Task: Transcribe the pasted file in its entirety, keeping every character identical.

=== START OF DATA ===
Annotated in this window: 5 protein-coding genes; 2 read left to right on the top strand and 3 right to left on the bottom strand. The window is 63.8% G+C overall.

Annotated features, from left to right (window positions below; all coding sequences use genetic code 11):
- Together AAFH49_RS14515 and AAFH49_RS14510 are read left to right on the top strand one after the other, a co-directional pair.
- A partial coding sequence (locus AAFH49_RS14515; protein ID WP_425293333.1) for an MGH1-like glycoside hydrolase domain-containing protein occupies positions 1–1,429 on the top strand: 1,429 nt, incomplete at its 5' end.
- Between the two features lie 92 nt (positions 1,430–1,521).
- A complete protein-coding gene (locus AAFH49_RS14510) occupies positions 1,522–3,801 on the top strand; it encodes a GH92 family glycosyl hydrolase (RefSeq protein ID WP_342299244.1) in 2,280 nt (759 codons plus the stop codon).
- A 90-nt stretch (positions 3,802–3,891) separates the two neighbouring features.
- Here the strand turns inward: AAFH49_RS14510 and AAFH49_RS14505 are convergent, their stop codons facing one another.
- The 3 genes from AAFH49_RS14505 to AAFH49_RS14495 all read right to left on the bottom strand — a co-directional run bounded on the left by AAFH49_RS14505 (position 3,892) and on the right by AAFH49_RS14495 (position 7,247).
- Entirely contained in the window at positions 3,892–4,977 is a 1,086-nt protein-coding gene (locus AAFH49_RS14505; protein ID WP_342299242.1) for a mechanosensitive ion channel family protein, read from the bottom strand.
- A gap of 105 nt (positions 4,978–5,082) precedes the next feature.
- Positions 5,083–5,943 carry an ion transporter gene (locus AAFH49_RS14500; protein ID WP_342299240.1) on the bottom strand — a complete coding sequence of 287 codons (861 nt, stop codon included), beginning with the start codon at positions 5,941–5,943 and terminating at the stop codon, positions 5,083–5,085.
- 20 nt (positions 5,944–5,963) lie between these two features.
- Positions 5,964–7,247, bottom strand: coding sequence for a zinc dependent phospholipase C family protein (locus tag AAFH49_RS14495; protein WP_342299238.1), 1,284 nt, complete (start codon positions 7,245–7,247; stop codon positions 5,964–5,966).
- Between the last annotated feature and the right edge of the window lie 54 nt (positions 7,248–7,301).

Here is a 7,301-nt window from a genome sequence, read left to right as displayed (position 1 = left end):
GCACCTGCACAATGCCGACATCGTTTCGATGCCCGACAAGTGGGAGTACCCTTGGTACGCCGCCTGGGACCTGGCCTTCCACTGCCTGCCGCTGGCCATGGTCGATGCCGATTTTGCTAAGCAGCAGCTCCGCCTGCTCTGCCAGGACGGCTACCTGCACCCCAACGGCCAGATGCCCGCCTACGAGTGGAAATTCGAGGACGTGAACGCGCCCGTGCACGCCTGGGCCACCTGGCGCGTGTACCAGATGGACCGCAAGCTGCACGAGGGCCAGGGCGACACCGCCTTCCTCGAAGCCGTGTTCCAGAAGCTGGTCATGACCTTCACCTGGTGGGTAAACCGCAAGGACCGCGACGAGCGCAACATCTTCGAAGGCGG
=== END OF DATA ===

Annotated in this window: 5 protein-coding genes; 2 read left to right on the top strand and 3 right to left on the bottom strand. The window is 63.8% G+C overall.

Annotated features, from left to right (window positions below; all coding sequences use genetic code 11):
- Together AAFH49_RS14515 and AAFH49_RS14510 are read left to right on the top strand one after the other, a co-directional pair.
- A partial coding sequence (locus AAFH49_RS14515; protein ID WP_425293333.1) for an MGH1-like glycoside hydrolase domain-containing protein occupies positions 1–1,429 on the top strand: 1,429 nt, incomplete at its 5' end.
- Between the two features lie 92 nt (positions 1,430–1,521).
- A complete protein-coding gene (locus AAFH49_RS14510) occupies positions 1,522–3,801 on the top strand; it encodes a GH92 family glycosyl hydrolase (RefSeq protein ID WP_342299244.1) in 2,280 nt (759 codons plus the stop codon).
- A 90-nt stretch (positions 3,802–3,891) separates the two neighbouring features.
- Here the strand turns inward: AAFH49_RS14510 and AAFH49_RS14505 are convergent, their stop codons facing one another.
- The 3 genes from AAFH49_RS14505 to AAFH49_RS14495 all read right to left on the bottom strand — a co-directional run bounded on the left by AAFH49_RS14505 (position 3,892) and on the right by AAFH49_RS14495 (position 7,247).
- Entirely contained in the window at positions 3,892–4,977 is a 1,086-nt protein-coding gene (locus AAFH49_RS14505; protein ID WP_342299242.1) for a mechanosensitive ion channel family protein, read from the bottom strand.
- A gap of 105 nt (positions 4,978–5,082) precedes the next feature.
- Positions 5,083–5,943 carry an ion transporter gene (locus AAFH49_RS14500; protein ID WP_342299240.1) on the bottom strand — a complete coding sequence of 287 codons (861 nt, stop codon included), beginning with the start codon at positions 5,941–5,943 and terminating at the stop codon, positions 5,083–5,085.
- 20 nt (positions 5,944–5,963) lie between these two features.
- Positions 5,964–7,247, bottom strand: coding sequence for a zinc dependent phospholipase C family protein (locus tag AAFH49_RS14495; protein WP_342299238.1), 1,284 nt, complete (start codon positions 7,245–7,247; stop codon positions 5,964–5,966).
- Between the last annotated feature and the right edge of the window lie 54 nt (positions 7,248–7,301).

Here is a 7,301-nt window from a genome sequence, read left to right as displayed (position 1 = left end):
GCACCTGCACAATGCCGACATCGTTTCGATGCCCGACAAGTGGGAGTACCCTTGGTACGCCGCCTGGGACCTGGCCTTCCACTGCCTGCCGCTGGCCATGGTCGATGCCGATTTTGCTAAGCAGCAGCTCCGCCTGCTCTGCCAGGACGGCTACCTGCACCCCAACGGCCAGATGCCCGCCTACGAGTGGAAATTCGAGGACGTGAACGCGCCCGTGCACGCCTGGGCCACCTGGCGCGTGTACCAGATGGACCGCAAGCTGCACGAGGGCCAGGGCGACACCGCCTTCCTCGAAGCCGTGTTCCAGAAGCTGGTCATGACCTTCACCTGGTGGGTAAACCGCAAGGACCGCGACGAGCGCAACATCTTCGAAGGCGG